# Teachers – Summative and Formative Assessment in Mathematics – What Are the Differences?

I’m a big fan of using definitions as a starting point for thinking about a topic…so let’s look at a definition of assessment from the National Council of Teachers of Mathematics (1995):

Assessment is…the process of gathering evidence about a student’s knowledge of, ability to use, and disposition toward, mathematics and of making inferences from that evidence for a variety of purposes (p. 3).

Depending on your age, this definition may describe the experience you had with assessment in mathematics during your school career, but for most readers, “testing” was really the only kind of “assessment” we knew. Like clockwork, at the end of every few sections of the math book, there would be a quiz (for a GRADE) and at the end of every chapter, there would be a TEST (for a MAJOR GRADE). Then, no matter what grades any of us received, we would go off to the next chapter, where the cycle began again.This type of testing (of which there are many varieties) is known in today’s parlance as “summative assessment,” defined as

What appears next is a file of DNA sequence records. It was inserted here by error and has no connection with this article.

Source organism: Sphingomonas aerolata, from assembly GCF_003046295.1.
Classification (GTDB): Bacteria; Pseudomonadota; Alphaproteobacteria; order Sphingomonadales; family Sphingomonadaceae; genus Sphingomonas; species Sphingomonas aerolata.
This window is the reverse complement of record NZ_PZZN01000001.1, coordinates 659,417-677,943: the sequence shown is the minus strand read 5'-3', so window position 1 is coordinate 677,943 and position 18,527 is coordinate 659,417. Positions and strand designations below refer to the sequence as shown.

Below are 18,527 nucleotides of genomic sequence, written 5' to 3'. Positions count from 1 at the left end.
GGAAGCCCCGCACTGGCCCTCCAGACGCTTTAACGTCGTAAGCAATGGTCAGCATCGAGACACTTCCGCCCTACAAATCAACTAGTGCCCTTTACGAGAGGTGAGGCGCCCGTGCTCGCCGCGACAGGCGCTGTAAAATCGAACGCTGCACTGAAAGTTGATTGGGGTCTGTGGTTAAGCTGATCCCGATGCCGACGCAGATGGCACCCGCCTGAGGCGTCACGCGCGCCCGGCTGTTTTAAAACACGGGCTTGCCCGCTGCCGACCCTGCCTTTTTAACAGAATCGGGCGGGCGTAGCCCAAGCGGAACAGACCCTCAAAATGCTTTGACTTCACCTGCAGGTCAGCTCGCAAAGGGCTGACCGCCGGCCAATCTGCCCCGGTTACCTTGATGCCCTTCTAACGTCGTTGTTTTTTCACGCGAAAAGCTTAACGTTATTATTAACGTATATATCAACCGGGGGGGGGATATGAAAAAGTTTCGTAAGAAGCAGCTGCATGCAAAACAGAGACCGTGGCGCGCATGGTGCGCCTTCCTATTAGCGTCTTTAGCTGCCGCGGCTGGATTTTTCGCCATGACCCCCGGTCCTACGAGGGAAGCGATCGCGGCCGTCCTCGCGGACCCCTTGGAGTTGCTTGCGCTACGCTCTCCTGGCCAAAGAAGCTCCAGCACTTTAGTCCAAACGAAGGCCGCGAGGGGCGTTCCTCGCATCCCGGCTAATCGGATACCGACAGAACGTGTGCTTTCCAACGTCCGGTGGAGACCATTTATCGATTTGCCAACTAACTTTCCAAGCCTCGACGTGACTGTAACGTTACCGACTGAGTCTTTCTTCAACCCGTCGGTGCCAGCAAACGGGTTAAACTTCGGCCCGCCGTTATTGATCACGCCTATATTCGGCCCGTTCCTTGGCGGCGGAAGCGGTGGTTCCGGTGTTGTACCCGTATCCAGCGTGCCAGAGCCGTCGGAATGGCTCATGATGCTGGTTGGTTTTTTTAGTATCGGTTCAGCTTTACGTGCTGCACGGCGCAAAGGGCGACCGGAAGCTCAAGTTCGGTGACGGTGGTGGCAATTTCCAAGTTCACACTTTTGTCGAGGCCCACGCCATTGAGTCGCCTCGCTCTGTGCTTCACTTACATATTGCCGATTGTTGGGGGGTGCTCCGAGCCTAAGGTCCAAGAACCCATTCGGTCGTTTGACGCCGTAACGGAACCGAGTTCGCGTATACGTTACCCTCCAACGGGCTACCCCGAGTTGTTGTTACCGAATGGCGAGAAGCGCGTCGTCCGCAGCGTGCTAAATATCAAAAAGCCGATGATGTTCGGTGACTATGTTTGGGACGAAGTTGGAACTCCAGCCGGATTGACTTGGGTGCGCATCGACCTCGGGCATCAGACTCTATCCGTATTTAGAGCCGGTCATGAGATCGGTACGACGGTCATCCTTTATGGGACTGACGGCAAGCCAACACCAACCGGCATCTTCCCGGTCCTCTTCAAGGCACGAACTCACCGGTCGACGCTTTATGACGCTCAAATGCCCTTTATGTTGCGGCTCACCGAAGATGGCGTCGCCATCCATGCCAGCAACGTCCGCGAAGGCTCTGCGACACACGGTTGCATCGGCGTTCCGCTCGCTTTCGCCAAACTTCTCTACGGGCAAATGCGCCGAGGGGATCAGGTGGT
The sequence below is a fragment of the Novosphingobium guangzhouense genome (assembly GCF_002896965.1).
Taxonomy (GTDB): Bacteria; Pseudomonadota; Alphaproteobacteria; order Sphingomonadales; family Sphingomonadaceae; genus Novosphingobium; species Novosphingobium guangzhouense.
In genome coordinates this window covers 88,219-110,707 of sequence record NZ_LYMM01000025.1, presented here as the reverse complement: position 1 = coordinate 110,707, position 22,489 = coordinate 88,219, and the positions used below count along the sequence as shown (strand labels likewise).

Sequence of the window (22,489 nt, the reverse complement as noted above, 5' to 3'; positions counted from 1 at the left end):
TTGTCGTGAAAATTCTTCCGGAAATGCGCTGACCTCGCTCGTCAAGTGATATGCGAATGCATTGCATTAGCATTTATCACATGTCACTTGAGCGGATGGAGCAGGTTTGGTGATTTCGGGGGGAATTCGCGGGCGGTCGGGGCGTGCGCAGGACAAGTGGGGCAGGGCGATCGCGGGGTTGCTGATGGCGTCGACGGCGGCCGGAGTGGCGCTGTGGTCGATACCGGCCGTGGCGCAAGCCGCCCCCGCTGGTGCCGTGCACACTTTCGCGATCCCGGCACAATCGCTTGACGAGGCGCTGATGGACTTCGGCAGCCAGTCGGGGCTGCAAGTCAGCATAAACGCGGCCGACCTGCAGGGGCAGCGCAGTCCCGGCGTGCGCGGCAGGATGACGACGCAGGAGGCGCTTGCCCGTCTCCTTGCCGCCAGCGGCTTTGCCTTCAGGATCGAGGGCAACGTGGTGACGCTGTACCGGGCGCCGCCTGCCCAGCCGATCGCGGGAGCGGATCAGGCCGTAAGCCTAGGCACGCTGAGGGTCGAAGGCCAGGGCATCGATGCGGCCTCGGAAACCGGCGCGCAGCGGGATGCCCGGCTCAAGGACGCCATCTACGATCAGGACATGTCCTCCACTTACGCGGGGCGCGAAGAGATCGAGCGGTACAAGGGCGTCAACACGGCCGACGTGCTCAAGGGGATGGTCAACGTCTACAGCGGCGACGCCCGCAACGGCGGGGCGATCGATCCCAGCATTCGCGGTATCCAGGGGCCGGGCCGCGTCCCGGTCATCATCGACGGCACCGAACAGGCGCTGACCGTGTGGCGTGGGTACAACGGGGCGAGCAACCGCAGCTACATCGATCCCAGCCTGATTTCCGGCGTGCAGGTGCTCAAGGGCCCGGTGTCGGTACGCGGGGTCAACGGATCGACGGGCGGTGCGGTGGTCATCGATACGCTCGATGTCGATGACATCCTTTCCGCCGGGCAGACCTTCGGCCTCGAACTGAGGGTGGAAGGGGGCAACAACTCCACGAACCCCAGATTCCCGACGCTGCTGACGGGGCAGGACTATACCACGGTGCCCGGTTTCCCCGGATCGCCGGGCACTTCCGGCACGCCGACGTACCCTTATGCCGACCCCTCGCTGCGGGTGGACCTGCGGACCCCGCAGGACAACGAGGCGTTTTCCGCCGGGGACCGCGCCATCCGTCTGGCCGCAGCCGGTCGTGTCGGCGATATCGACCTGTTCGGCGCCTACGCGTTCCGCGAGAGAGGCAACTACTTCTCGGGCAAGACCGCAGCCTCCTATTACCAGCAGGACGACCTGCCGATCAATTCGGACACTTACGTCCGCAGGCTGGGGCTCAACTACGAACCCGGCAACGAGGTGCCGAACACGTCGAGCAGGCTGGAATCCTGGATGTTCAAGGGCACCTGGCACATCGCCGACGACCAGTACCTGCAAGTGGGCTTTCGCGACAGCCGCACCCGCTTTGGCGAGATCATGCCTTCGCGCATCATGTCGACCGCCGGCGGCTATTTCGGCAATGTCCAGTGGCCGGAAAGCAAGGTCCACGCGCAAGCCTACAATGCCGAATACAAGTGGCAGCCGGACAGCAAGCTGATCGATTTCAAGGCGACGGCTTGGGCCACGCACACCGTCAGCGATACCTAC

“a culminating assessment, which gives information on student’s mastery of content” (Association for Supervision and Curriculum Development, 1996, p. 60).

The principal characteristics of summative assessment are that it:

1) occurs at the conclusion of a learning activity,

2) is to make a final judgment,

3) may compare students to other students, and

4) often results in a grade or some other ‘mark.’

In contrast, the principal characteristics of formative assessment include that it

• occurs during learning activities/experiences,
• is for the purpose of improving the learning, and
• will inform the teacher so that s/he can make adjustments if needed.

A useful definition of formative assessment is

“assessment which provides feedback to the teacher for the purpose of improving instruction” (ASCD, 1996, p. 59).

This concept of assessment meshes nicely with the NCTM definition shown above (i.e., “the process of gathering evidence about a student’s knowledge of, ability to use, and disposition toward, mathematics and of making inferences from that evidence for a variety of purposes”). Formative assessment – with or without that name – has always been around – depending on individual teacher’s attitudes towards this.  For the teacher who believes, as Grant Wiggins does, that “Good teaching is inseparable from good assessing,” there has always been an ongoing cycle of teaching, assessment, of the teaching, reteaching (as necessary), assessment, teaching, and so on. “Assessment should serve as the essential link among curriculum, teaching, and learning” (Wilcox & Zielinkski, 1997, p. 223).

So, the next time you hear others talking about assessment, ask if they are referring to formative or summative assessment. That will help you know what questions to ask next.